© Jean-Marie Liot / Alea

© Jean-Marie Liot / Alea

TJV: Lee and Ragueneau take the 29th place in category Class40


27/11/2023 - 07:43

Pam Lee and Tiphaine Ragueneau, the Irish-French duo, who raced the Atlantic under the Cap pour elles initiative, crossed the finish line of the Transat Jacques Vabre Normandie Le Havre off Fort-de-France, Martinique on a beautiful, sunny Sunday afternoon at 12:24:40hrs local time (16:24:40 hrs) UTC) to complete their race in 29th place from a record fleet of 44 Class40s which started in Le Havre on 29th October. The Class40 race across the Atlantic had a pitstop in Lorient for a week to avoid a huge storm in Biscay.

Their elapsed time is 21d 23h 1m 13s and they finish 3d 10h 39m after the Class40 race winners.

Having to return to Lorient for a quick sail repair cost them around six hours of lost time and meant they were playing catch up from the second start. Then a series of torn sails slowed the girls. They lost their workhorse A2 spinnaker at the Canary Islands and so progressively dropped out of the group they were racing hard against. After spending more than five days repairing it, after only five or six hours use the sail tore again. And then finally the A6 spinnaker which had become their substitute downwind sail also expired last night.

On the dock in Fort-de-France, drenched in Champagne Lee, from Greystones south of Dublin, Ireland, recalled, "At the start we unrolled the J1 to go upwind and basically it started to come apart and so we had to go back in. And so we started six or eight hours after the fleet. We caught up but we have had a succession of torn sails. The thing is the sails come with the boat and they are older and we don't have a budget to buy new. There was a moment last night when the clew came off the A6 spinnaker and I thought 'oh well, I can't trim that any more.' So we have had the A4 up since the Canaries, that is 15 days. We were in with a good group and we know we could have kept up with them, Nestenn and La Manche, and so we were in our hustle, we had caught up. The A4 thing was hard because we were not able to play with that group at all and that was hard mentally. And then it went and finally the A6. The result is one thing, yes, but our objective was to finish the TJV and we have done that. So all of those things are achieved and so we just have to come back and do it better next time."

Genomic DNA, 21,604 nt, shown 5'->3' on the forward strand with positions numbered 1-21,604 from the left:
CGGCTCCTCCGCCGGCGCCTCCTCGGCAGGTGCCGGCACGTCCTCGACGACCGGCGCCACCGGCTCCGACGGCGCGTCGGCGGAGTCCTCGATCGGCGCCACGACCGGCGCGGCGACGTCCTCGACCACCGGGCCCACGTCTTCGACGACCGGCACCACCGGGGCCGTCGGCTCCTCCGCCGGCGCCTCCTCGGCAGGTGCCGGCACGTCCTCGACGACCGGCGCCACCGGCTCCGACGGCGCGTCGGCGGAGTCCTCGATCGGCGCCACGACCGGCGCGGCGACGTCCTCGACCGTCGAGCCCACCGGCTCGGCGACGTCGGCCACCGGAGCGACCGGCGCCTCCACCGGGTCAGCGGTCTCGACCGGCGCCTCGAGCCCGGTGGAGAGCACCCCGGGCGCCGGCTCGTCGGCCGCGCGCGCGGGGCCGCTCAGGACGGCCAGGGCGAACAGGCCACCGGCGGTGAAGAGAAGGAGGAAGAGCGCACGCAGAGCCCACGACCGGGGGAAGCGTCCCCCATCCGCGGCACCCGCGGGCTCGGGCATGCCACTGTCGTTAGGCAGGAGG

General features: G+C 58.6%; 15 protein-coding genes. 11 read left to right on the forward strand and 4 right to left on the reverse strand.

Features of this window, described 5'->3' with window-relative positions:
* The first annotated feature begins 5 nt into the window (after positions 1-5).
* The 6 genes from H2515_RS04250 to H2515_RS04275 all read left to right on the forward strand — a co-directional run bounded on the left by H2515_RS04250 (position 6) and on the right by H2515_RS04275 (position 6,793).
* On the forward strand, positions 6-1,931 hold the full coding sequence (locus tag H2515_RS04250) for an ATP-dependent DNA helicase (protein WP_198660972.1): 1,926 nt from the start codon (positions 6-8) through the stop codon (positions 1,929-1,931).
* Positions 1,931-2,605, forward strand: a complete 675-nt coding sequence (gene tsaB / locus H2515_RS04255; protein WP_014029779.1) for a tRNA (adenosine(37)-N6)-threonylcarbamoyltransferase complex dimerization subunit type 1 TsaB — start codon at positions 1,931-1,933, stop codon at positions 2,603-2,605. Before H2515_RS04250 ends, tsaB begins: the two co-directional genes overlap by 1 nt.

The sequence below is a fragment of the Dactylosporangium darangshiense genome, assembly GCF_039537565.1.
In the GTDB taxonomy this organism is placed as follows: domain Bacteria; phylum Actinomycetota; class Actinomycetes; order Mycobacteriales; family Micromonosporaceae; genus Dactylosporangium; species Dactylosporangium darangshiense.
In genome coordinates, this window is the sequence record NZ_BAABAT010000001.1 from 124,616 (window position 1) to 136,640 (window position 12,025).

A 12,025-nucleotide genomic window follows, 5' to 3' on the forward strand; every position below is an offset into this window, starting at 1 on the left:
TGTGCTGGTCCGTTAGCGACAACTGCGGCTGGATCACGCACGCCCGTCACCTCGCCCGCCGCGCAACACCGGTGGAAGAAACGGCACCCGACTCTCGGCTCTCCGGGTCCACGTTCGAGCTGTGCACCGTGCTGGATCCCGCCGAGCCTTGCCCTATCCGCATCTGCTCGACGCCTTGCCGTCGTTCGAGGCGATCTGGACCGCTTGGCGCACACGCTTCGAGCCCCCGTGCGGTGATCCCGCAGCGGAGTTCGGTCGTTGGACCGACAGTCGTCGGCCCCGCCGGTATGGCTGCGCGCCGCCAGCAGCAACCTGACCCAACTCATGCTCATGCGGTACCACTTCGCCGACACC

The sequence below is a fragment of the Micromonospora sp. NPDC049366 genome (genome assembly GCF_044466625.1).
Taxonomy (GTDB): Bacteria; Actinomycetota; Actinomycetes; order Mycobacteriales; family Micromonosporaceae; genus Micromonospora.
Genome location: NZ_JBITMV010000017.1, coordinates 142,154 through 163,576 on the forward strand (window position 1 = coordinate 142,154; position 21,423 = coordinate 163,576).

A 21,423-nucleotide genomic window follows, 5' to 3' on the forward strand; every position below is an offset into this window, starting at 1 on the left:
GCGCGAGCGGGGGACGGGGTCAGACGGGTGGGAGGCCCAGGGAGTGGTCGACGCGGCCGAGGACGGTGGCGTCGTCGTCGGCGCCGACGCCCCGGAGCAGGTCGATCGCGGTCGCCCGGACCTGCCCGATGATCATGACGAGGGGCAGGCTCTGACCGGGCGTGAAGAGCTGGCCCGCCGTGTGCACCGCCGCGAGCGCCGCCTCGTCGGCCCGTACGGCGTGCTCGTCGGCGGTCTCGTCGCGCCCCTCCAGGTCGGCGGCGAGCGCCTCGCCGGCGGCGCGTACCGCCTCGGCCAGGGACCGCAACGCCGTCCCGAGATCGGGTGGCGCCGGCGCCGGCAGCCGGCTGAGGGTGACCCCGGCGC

Lorient based Lee, a pro sailor and technical specialist who had five delivery Transatlantics on cruising yachts and Class 40s under her belt, and ex match racer and veterinarian Ragueneau, went through a rigorous selection process to be chosen for the Transat Jacques Vabre Normandie Le Havre race's Cap pour elles initiative which aims to support up and coming female sailors who want to go ocean racing.

Their selection was confirmed just over nine months ago and while they have had professional help and support from the likes of Anne Combier - who is team manager for Yannick Bestaven's Vendée Globe winning Maître CoQ programme - the initiative provides the competitive Lift 40 Class40 boat and some initial funding - and facilitated ENGIE's support. But ultimately it was down to the girls to find the final tranche of money which allowed them to take the start. They brought on board Brittany Ferries and DFDS ferries just a few weeks before the race began.

And so today, having completed the course and overcome all the adversity that has come their way on the Atlantic, as well as on land in the months leading up to the start, they had every good reason to be proud of all their achievements.
Their success was about much more than bringing the boat across the finish line, but of dealing with setbacks and at the same time hopefully inspiring a next generation of female ocean racers who are maybe already thinking of applying for Cap pour Elles 2025!

"Since the start of the project until now, we have had to face many difficulties but we can be proud of ourselves," Lee told the noisy, partisan crowd on the dock today in perfect French.

"We are very happy to have finished because the last few hours have been trying, physically and mentally," added Lee's French counterpart Ragueneau. "We had broken many things on board, we had no more water. It was time for us to get finished."
"The last few months haven't been easy, this transatlantic hasn't been easy but we're here," smiled Ragueneau.

The two women shared their special moment on the dock knowing how they have supported each other through some dark hours and come through smiling, having learned so much for the future.

Ragueneau said on the pontoon: "We both have very beautiful images as memories. We've been sailing downwind for about ten days, with incredible speeds, magnificent sunsets and sunrises. The sunrise yesterday morning was particularly beautiful! But what strikes me most is how our sails have been torn apart one by one (laughing)! We had to overcome that while remaining motivated and united. There was always one of us cheering the other one up. Between us this was a real voyage of discovery. We didn't know each other at all before this Cap pour elles and it so it is even something of a challenge in itself to spend three weeks at sea together. But it worked out well between us!"

Lee said: "We have experienced some magnificent moments and some incredible adventures. We tore up our entire spinnaker, our J1. Overcoming that together is a lifetime memory. We got along very well. Sometimes one of us was a little grumpy but it alternated (laughs). The energy we brought to this throughout the project helped us complete this race. Not everyone could have got through all this. The future ? I have no idea at all. Maybe do the Transat Jacques Vabre again but with three spinnakers this time! But seriously we both want to continue offshore racing, Tiphaine more in Figaro and me more in Class40. And why not sail together again?"


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